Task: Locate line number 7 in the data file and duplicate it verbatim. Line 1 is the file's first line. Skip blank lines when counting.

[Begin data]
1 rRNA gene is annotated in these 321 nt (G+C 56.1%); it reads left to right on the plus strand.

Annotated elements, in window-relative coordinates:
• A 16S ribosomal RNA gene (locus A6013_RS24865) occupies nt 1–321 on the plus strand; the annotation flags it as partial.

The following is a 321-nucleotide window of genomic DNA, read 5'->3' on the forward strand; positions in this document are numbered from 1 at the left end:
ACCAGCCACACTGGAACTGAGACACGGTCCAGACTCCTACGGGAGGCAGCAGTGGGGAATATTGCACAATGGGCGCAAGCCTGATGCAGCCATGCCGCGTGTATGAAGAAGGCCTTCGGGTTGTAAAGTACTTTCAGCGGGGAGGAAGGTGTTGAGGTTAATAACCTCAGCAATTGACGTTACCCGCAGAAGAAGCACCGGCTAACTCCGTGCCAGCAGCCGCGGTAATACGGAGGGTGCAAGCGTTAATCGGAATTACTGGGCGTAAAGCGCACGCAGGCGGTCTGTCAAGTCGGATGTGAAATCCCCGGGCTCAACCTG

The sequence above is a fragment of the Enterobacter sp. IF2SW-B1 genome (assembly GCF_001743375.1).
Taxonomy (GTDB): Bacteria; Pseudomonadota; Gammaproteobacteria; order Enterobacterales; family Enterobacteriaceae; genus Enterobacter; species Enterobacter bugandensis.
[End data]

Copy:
Taxonomy (GTDB): Bacteria; Pseudomonadota; Gammaproteobacteria; order Enterobacterales; family Enterobacteriaceae; genus Enterobacter; species Enterobacter bugandensis.